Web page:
Ohio - Intelligence Analyst Salary$31.36$65,222
Indiana - Intelligence Analyst Salary$31.20$64,899
Oklahoma - Intelligence Analyst Salary$31.12$64,740
Wisconsin - Intelligence Analyst Salary$31.01$64,503
Iowa - Intelligence Analyst Salary$30.97$64,415
Louisiana - Intelligence Analyst Salary$30.86$64,198
Maine - Intelligence Analyst Salary$30.72$63,900
Texas - Intelligence Analyst Salary$30.41$63,248
Alabama - Intelligence Analyst Salary$30.17$62,755
Georgia - Intelligence Analyst Salary$30.17$62,748
Arkansas - Intelligence Analyst Salary$30.15$62,702
New Mexico - Intelligence Analyst Salary$29.89$62,179
Mississippi - Intelligence Analyst Salary$29.73$61,840
Michigan - Intelligence Analyst Salary$29.61$61,585
Illinois - Intelligence Analyst Salary$29.54$61,440
Missouri - Intelligence Analyst Salary$28.96$60,235
Florida - Intelligence Analyst Salary$28.40$59,076
North Carolina - Intelligence Analyst Salary$25.86$53,782

Source:, January 2020.


The job title ‘intelligence analyst’ might make you think of the CIA or FBI. While those are possible career paths, the intelligence analysis field can offer you many other career opportunities in various government branches, such as the Army or Navy, or in IT companies such as Booz, Allen, and Hamilton. To become a successful intelligence analyst, you need to have intense training and education. But for those who work hard and get the appropriate bachelor’s or master’s degree, this field is growing and offers high salaries.


Average Intelligence Analyst Salary

Avg. Base Salary (USD)

The average salary for an Intelligence Analyst is $71,803


What is the Pay by Experience Level for Intelligence Analysts?

An entry-level Intelligence Analyst with less than 1 year experience can expect to earn an average total compensation (includes tips, bonus, and overtime pay) of $57,854 based on 121 salaries. An early career Intelligence Analyst with 1-4 years of experience earns an average total compensation of $64,514 based on 827 salaries. …Read more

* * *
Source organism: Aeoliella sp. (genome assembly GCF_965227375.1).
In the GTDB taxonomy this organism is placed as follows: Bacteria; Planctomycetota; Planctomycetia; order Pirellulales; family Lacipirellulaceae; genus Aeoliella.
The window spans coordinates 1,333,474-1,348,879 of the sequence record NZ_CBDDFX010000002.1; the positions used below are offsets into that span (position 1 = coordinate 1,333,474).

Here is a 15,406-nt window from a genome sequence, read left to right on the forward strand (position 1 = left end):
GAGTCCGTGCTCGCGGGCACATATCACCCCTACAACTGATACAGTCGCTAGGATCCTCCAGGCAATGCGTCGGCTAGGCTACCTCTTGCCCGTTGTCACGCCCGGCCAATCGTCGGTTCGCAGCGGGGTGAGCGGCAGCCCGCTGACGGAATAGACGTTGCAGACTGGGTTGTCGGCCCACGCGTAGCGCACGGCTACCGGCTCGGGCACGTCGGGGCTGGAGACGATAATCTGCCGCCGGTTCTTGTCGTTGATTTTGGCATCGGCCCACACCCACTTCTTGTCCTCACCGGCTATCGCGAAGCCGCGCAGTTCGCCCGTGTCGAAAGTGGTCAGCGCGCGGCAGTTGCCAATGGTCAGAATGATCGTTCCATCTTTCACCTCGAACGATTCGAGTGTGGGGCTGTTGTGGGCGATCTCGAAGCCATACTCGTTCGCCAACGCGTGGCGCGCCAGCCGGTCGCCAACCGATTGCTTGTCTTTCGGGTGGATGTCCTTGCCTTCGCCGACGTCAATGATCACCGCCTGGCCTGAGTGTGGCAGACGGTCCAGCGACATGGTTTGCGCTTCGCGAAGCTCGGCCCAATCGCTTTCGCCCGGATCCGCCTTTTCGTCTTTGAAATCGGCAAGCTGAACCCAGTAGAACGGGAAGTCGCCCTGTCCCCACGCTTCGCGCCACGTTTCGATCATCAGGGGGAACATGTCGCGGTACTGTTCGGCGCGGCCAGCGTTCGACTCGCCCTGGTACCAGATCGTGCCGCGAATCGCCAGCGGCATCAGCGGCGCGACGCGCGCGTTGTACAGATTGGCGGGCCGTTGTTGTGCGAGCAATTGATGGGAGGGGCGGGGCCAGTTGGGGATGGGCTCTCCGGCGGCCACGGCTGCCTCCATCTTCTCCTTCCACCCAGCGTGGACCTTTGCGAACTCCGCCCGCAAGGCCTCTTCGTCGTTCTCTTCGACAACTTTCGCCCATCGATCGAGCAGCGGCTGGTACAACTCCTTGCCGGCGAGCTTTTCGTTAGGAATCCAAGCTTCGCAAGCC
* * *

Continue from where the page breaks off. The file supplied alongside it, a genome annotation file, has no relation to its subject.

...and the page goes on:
What Do Intelligence Analysts Do?

Intelligence analysts generally work for government agencies, and companies which work with the government, in order to provide information about security threats. Although this job involves working many hours within an office environment, it often requires on-field exploration, as well, in order to best understand situations and conduct investigations.

This job may require travel, both local and international, so flexibility with time is very important. Strong computer, research, and …Read more

Job Satisfaction for Intelligence Analyst

Based on 351 responses, the job of Intelligence Analyst has received a job satisfaction rating of 3.81 out of 5. On average, Intelligence Analysts are highly satisfied with their job.

Gender Breakdown

Prefer to self-define


This data is based on 1,115 survey responses. Learn more about the gender pay gap.

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Intelligence analysts help keep the country secure by assessing and interpreting intelligence data

Your role as an intelligence analyst is to protect UK national security and economic wellbeing, as well as to detect and prevent serious organised crime, such as terrorist attacks, cybercrime and drug trafficking.

You'll be involved in the acquisition, evaluation, analysis and assessment of secret intelligence.

Intelligence analysts, also known as officers, work primarily for the UK's three intelligence and security agencies (GCHQ, MI5 and MI6) and also the armed forces and the police.


As an intelligence analyst, you'll need to: